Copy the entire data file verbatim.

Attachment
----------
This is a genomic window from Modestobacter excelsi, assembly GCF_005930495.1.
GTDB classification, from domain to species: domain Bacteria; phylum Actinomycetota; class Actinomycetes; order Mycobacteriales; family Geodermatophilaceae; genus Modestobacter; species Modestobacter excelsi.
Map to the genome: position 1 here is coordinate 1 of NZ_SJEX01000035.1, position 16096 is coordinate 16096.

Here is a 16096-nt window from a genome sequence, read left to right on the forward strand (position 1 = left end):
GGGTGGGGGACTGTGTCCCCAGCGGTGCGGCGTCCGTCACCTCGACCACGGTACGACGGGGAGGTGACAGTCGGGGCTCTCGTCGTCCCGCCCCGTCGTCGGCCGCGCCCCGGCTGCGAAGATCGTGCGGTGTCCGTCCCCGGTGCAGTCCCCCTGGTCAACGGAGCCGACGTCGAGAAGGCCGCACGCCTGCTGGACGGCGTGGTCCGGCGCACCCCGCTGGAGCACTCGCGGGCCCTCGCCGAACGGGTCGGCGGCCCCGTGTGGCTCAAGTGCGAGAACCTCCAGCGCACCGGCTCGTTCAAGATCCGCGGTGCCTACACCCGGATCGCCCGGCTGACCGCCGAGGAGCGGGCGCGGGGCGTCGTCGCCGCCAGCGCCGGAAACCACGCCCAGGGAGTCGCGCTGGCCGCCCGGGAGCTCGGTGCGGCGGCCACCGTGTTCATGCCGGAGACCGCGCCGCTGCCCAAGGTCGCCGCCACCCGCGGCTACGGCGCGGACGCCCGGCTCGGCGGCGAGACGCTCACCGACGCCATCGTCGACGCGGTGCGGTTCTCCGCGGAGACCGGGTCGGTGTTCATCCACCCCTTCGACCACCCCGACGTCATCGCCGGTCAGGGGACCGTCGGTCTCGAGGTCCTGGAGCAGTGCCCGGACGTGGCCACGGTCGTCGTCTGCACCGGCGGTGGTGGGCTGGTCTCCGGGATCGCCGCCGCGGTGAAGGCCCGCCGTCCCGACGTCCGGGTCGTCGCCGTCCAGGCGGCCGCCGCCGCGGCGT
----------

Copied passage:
This is a genomic window from Modestobacter excelsi, assembly GCF_005930495.1.
GTDB classification, from domain to species: domain Bacteria; phylum Actinomycetota; class Actinomycetes; order Mycobacteriales; family Geodermatophilaceae; genus Modestobacter; species Modestobacter excelsi.
Map to the genome: position 1 here is coordinate 1 of NZ_SJEX01000035.1, position 16096 is coordinate 16096.

Here is a 16096-nt window from a genome sequence, read left to right on the forward strand (position 1 = left end):
GGGTGGGGGACTGTGTCCCCAGCGGTGCGGCGTCCGTCACCTCGACCACGGTACGACGGGGAGGTGACAGTCGGGGCTCTCGTCGTCCCGCCCCGTCGTCGGCCGCGCCCCGGCTGCGAAGATCGTGCGGTGTCCGTCCCCGGTGCAGTCCCCCTGGTCAACGGAGCCGACGTCGAGAAGGCCGCACGCCTGCTGGACGGCGTGGTCCGGCGCACCCCGCTGGAGCACTCGCGGGCCCTCGCCGAACGGGTCGGCGGCCCCGTGTGGCTCAAGTGCGAGAACCTCCAGCGCACCGGCTCGTTCAAGATCCGCGGTGCCTACACCCGGATCGCCCGGCTGACCGCCGAGGAGCGGGCGCGGGGCGTCGTCGCCGCCAGCGCCGGAAACCACGCCCAGGGAGTCGCGCTGGCCGCCCGGGAGCTCGGTGCGGCGGCCACCGTGTTCATGCCGGAGACCGCGCCGCTGCCCAAGGTCGCCGCCACCCGCGGCTACGGCGCGGACGCCCGGCTCGGCGGCGAGACGCTCACCGACGCCATCGTCGACGCGGTGCGGTTCTCCGCGGAGACCGGGTCGGTGTTCATCCACCCCTTCGACCACCCCGACGTCATCGCCGGTCAGGGGACCGTCGGTCTCGAGGTCCTGGAGCAGTGCCCGGACGTGGCCACGGTCGTCGTCTGCACCGGCGGTGGTGGGCTGGTCTCCGGGATCGCCGCCGCGGTGAAGGCCCGCCGTCCCGACGTCCGGGTCGTCGCCGTCCAGGCGGCCGCCGCCGCGGCGT